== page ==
Friday, December 30, 2011

Rebuilding the R7000

Given the number of times that Cushcraft has re-designed it's multi-band, no radials vertical, I'm not sure it has been their most successful product. The R5 / R7 designs had problems with trap stability and mechanical complexity, so Cushcraft introduced the R7000, using enclosed traps very similar to designs they used on their very successful trapped tribander series. Later this became the R6000 / R8, where some traps were exchanged for multiple vertical elements. 

The R7000 also went through a trap re-design in mid-1998. There are three different manual available, the original from October 1996, one from June 1998, and the last from May 1999. The latter two are hardly different -- only a slight difference in assembly hardware. However, the 1996 and 1998 versions don't even share the same dimensions.

For those of us using the original version, there's at least one change from the 1998 version that might be worth adopting. When adding the R80 80m add-on kit, there are two tubes BH and BI that are inserted into the ends of the CT1 trap. This strengthened the tubes on the trap, which can help avoid fold-overs like this. The 1998 changes incorporated these tubes as part of the standard product. Since this only requires two pieces of 5/8 inch tubing about 6 inches long, it should be recommended for any rebuild. (Provided you can find 5/8 inch tubing)

First step on any rebuild is disassembly. My unit had seen 15 years out in the weather, but was actually in pretty good shape considering. No parts missing, and only a very slight bend in the bottom of the CT3 trap tube.

When I opened the MN7000, I found several spiderwebs and debris. Getting the circuit board out of the box requires unsoldering the SO239 center contact -- this requires a large soldering gun. Once I lifted the board out, I was surprised to find a very live spider who was not happy I disturbed his home. Sorry, fellow, but the eviction has been posted.

MN7000 after re-assembly.
I found the MN7000 in pretty good shape. None of the components seemed charred, cracked or damaged. Some of the connections on the circuit board showed a bit of corrosion, and I re-soldered some of the connections.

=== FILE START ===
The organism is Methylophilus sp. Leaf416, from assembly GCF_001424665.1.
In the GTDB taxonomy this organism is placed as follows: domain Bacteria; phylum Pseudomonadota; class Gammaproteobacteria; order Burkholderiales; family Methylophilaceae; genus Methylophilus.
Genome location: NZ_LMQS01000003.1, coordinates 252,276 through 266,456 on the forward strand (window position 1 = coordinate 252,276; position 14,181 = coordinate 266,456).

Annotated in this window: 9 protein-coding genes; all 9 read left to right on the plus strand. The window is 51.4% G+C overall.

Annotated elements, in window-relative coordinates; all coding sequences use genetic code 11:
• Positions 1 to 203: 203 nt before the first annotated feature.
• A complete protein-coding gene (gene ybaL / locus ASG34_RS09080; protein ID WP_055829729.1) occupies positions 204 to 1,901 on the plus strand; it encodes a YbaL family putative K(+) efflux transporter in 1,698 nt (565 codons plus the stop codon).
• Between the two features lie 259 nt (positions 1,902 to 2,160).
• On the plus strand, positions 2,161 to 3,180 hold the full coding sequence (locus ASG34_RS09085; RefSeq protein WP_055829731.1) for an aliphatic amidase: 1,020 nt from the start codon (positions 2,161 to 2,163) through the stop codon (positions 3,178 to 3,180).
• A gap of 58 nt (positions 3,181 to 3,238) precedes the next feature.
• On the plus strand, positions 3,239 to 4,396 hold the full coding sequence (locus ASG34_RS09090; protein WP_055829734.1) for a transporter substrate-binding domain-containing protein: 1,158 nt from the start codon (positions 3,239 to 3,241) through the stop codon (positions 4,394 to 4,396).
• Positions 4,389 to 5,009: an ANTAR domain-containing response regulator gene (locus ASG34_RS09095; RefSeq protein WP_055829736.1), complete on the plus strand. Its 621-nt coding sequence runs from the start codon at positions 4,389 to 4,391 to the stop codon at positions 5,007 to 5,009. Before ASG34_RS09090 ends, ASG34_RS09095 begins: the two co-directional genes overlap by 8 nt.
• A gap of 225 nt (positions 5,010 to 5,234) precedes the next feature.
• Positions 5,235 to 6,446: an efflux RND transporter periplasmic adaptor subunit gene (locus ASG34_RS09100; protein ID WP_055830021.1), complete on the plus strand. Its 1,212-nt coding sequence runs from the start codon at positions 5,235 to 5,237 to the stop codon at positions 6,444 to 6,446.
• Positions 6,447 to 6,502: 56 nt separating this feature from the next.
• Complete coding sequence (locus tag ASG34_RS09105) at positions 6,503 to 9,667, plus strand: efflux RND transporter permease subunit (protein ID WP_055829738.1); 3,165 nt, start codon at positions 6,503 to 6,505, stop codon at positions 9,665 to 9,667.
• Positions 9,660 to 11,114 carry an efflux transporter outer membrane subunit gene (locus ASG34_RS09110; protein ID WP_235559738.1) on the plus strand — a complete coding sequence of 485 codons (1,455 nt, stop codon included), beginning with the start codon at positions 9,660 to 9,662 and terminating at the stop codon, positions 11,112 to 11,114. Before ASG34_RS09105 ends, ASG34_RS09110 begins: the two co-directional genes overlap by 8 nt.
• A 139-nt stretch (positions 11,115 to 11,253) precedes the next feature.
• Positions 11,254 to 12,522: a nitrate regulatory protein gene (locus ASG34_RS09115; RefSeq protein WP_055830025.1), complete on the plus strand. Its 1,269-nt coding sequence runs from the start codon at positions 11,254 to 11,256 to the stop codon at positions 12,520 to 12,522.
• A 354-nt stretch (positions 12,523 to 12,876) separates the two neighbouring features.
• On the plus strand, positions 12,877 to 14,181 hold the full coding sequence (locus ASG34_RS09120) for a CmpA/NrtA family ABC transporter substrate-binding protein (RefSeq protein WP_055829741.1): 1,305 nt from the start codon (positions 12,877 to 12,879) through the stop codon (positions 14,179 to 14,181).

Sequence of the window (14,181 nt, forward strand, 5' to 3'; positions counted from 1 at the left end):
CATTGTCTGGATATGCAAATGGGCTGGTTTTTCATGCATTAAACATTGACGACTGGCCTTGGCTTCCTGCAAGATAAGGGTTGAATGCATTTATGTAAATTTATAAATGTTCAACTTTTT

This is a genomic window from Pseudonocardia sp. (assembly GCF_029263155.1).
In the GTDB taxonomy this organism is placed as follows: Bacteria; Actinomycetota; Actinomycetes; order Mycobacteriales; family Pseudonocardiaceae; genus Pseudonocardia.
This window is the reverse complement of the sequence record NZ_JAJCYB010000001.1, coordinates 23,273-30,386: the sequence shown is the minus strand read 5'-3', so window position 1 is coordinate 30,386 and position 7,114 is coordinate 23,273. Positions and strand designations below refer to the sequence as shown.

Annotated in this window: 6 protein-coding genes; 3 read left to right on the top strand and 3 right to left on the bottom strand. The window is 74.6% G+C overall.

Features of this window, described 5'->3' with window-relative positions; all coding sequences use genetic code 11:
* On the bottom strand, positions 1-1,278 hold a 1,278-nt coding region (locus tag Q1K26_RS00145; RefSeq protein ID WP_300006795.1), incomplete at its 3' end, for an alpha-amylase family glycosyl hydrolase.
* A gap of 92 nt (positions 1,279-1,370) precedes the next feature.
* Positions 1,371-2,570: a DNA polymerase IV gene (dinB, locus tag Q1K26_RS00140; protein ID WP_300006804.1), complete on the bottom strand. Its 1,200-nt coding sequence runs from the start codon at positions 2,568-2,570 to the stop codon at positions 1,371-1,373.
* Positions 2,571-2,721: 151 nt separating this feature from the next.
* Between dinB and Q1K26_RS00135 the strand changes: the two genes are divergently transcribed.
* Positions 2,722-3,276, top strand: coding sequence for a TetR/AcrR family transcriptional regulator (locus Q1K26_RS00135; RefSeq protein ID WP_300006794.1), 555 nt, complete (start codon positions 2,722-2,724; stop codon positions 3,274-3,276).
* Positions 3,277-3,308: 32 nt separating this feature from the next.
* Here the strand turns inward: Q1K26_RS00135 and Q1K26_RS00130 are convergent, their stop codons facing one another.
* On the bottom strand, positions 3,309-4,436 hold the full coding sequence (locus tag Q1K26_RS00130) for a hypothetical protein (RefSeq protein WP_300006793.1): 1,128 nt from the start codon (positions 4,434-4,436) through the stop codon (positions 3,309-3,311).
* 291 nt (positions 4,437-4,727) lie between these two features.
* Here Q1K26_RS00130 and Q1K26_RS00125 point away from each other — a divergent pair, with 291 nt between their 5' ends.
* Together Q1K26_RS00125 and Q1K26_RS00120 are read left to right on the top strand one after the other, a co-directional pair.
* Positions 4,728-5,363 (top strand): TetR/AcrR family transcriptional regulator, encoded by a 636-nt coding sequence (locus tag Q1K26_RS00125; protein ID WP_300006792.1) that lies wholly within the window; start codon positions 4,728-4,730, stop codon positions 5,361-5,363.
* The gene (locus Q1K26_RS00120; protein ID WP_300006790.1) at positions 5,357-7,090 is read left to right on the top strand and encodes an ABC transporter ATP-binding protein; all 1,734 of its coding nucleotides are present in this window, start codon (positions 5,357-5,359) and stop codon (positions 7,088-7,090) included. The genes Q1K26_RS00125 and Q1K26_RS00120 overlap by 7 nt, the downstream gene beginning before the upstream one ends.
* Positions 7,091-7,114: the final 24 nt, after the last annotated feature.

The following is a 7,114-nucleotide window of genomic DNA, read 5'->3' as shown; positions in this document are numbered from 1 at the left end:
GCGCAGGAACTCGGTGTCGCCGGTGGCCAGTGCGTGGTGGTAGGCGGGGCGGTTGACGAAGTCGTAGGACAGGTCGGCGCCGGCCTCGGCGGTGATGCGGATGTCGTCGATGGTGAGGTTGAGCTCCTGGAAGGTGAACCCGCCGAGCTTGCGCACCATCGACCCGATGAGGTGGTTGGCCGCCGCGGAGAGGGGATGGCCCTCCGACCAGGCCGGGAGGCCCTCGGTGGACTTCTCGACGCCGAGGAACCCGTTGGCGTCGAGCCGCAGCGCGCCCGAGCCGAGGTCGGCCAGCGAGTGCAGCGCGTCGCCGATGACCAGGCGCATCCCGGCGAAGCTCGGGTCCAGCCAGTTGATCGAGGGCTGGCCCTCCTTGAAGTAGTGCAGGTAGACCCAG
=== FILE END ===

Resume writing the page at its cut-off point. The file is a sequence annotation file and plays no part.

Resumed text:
Unfortunately, in trying to shorten the leads on the 27 pF capacitor, I ended up destroying it. In the picture, you can see my substitute -- four 100 pF 50V capacitors in series. As soon as I get the correct part, I'll swap these out.

Pay attention when disassembling the MN7000. I found some of the hardware to be slightly corroded, along the brackets. Remove as much of this as practical.

The general advice is that high SWR on all bands means an MN7000 failure of some kind -- but I couldn't find anything wrong, other than a few questionable connections.

Not sure if the MN7000 was the problem, I turned my attention to the traps. After a short debate, I decided to disassemble all the traps. 

CT3 trap disassembled. The 20m trap is on the bottom
(right) of the assembly, and the 30m trap on the top (left).
The traps consist of two nylon bobbins that are held inside the aluminum tubes by four self-tapping screws and four dimples. You have to drill out the dimples with a 1/8 inch drill bit. The top rubberized weatherproofing was removed by slitting it part way up the non-connected side (the smaller lump) and pulling it off. Try to cut as little of the weather proofing as possible. Remove the screws and pull the bobbins out, or you can tap them through (but be sure to move the aluminum wire out of the way).

CT2 trap half-way assembled. 15m trap is inside the tube,
17m trap waiting to be installed. 
The traps were in pretty decent shape. The top trap bobbins were clean, with the bottom trap showing a bit of insect debris. The bottom traps showed a bit of yellowing as well. A few checks with an ohmmeter showed the connections between the wire and inner trap tube were good. 

Re-assembly was easier than disassembly. Since the dimples were drilled out, I substituted 3/8 inch long #6 self-tapping screws. The alternative would be to cover the dimple holes with tape, but using screws seemed to add to the structure of the trap.

CT1 trap, reassembled on the antenna with a protective
layer of electrical tape.
Weatherproofing is held in place with a layer of tape, wound from the bottom to the top. I also added a layer of tape over the bottom screws, in order to keep the weather off the aluminum wire connection.

With all the components cleaned and re-assembled, it is time to assemble the antenna. Which we will do in our next installment.

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